The issue here is whether the vertical integration of product manufacture, sales and advice entites is likely to create a culture where mis-selling and poor advice flourish. For example, banks may acquire insurance, funds management and investment advice businesses. The Interim Report notes the potential for vertical integration to promote efficiencies, which could then be passed on to consumers with lower costs and ease of access to financial advice. However these structures may lead to the cross – selling of products to consumers which they may not want or need, as well as having adverse effects on compeititon.
“Vertical integration promises the virtue of efficiency, which is then passed on to consumers in the form of lower costs and greater access to financial advice. Customers may also enjoy the simplicity of dealing with just one institution. But the internal efficiency of the ‘one stop shop’ does not necessarily produce efficiency in outcomes for customers. The one-stop shop has an incentive to promote the owner’s products above others, even where they may not be ideal for the consumer.” (emphasis added)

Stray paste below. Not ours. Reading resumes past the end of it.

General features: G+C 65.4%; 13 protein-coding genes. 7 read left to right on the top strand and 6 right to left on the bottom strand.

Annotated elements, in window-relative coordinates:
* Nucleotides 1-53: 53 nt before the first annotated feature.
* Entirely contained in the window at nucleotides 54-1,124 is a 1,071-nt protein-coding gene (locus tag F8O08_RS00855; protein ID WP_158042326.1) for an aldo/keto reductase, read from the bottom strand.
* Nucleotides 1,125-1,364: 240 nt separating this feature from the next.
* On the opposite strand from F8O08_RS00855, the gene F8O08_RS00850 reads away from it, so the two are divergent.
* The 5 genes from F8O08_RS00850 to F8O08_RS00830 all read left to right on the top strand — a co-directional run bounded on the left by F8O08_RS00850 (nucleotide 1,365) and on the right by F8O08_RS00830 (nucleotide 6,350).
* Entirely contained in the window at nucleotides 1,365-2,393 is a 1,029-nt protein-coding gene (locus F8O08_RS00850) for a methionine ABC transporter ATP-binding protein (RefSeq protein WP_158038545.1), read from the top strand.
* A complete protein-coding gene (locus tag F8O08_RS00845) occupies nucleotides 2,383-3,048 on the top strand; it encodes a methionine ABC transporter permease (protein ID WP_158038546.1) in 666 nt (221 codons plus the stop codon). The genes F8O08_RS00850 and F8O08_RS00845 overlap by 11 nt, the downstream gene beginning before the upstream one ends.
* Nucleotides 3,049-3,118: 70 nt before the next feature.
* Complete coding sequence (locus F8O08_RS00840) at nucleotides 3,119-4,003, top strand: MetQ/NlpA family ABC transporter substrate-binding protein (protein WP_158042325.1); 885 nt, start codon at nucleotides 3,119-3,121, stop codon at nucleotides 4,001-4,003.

Source: Interim Report of the Royal Commission into Misconduct in the Banking, Superannuation and Financial Services Industry, pages 79 / 80 and footnote 25.
So should there be restrictions on vertical integration of financial service providers? That is the critical question.
What is the best way to deal with misconduct?
More laws? Simpler laws? The Interim Report does not suggest more laws are the answer and is seeking views on the issue. The following extract from the Executve Summary highlights their thinking (bearing in mind that licensed financial service providers in Australia are already required to do all things necessary to ensure that they provide financial services “efficiently, honestly and fairly”):